Of course, their stated goal is to create another “safe” Republican seat in the 11th District. But contemplating that outcome should also be extremely unsettling to WNC voters.

Republicans have long been trying to scuttle Social Security and Medicare. They are the same people who brought us NAFTA, CAFTA and WTO deals with China — sending  our jobs out of the country. The Republicans’ apparent overarching goal is to divert American wealth to the wealthiest, while middle class workers in WNC lose their jobs, their homes and their health care.

This is the time for us to unite as Democrats — blue dog, yellow dog, middle of the road. We are share one common bond — we are Mountain Democrats!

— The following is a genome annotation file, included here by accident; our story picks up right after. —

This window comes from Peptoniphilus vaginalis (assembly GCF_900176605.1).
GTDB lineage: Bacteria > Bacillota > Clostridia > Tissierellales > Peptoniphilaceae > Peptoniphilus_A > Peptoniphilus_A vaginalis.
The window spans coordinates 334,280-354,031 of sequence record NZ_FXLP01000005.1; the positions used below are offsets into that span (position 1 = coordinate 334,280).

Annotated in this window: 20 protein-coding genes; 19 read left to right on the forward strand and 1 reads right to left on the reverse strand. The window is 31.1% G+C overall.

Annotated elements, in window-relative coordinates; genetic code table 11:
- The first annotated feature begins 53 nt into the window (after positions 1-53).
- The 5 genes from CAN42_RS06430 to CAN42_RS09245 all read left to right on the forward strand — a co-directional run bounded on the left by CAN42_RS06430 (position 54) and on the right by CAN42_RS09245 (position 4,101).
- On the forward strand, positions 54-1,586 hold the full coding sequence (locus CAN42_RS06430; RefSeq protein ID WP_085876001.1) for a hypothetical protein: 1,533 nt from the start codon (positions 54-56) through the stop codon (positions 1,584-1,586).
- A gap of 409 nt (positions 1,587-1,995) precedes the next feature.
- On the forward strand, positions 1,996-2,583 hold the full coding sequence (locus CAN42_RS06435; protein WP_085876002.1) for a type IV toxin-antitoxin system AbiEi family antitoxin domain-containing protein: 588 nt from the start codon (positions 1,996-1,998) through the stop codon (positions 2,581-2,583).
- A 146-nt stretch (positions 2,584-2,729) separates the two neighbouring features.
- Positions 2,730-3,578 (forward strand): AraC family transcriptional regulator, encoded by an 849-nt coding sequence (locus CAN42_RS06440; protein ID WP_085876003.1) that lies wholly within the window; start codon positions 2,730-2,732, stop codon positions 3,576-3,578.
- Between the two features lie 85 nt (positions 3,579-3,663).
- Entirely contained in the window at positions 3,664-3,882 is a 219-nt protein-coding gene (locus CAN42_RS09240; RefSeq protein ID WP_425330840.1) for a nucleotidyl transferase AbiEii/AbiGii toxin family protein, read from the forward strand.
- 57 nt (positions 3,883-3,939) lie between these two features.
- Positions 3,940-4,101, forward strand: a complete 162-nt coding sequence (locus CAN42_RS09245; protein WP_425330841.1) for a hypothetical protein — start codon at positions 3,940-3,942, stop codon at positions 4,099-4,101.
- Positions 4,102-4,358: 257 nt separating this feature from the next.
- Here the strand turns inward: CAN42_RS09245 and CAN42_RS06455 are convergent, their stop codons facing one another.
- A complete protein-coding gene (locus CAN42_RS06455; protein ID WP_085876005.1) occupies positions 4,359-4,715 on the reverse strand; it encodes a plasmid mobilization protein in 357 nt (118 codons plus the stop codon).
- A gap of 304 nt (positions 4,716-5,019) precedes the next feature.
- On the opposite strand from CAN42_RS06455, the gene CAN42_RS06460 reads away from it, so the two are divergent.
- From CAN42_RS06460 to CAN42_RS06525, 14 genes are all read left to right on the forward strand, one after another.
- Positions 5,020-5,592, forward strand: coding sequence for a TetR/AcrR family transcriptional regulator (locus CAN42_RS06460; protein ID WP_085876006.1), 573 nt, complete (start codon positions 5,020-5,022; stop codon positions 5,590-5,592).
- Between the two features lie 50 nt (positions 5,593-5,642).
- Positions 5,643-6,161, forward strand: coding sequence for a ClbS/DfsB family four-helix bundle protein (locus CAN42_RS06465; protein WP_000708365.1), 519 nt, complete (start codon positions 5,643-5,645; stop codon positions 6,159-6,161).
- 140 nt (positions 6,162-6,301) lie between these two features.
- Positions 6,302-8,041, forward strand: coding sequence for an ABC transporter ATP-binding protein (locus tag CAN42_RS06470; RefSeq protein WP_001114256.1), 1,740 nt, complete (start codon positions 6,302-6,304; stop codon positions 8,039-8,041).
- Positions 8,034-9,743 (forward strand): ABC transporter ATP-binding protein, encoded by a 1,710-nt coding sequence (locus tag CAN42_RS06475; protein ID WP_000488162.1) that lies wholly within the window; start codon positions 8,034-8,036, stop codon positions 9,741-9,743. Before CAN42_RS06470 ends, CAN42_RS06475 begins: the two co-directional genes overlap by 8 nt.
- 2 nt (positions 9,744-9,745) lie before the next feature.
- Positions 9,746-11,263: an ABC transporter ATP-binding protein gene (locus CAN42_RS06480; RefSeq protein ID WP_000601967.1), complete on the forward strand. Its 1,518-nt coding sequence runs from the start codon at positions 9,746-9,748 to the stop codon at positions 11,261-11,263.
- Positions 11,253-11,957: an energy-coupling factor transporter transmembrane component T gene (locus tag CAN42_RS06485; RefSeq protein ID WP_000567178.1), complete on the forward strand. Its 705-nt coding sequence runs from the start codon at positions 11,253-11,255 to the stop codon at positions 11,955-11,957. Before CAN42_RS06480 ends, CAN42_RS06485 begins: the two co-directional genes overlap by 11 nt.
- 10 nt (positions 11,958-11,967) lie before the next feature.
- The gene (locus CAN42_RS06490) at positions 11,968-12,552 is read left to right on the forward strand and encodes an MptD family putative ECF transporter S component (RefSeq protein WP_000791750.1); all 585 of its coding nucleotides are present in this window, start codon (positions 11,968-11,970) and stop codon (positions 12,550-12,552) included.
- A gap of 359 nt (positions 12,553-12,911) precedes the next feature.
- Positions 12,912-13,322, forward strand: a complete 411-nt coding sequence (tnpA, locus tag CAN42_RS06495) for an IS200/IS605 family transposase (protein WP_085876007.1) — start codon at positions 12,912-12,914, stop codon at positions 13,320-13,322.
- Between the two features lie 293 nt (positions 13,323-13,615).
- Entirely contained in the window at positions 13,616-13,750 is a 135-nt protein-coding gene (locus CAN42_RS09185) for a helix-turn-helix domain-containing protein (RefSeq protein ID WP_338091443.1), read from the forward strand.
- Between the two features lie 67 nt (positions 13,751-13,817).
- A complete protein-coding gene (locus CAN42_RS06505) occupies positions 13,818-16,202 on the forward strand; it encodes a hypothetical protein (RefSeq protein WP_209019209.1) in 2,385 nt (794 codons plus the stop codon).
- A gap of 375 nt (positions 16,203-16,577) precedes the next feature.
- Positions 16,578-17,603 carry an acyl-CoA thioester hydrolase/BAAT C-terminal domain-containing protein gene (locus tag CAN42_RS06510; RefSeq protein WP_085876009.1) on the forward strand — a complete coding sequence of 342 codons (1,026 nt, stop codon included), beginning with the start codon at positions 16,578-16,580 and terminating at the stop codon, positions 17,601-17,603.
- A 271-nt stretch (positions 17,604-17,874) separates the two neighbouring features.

Let’s show Raleigh Republicans that we may vary in our political opinions, but when our home turf is threatened we come together to defend our mountain homes.

I feel that challenging these maps constitutes an absolute obligation to my constituents, both as an Asheville City Council member and as a candidate in the 11th Congressional District. These western mountains are my home, yesterday, today and tomorrow.

(Cecil Bothwell is an Asheville city councilman and a Democratic candidate for the 11th Congressional District seat now held by Rep. Heath Shuler. The proposed redistricting map released last week  would take Asheville out of Shuler’s 11th District.)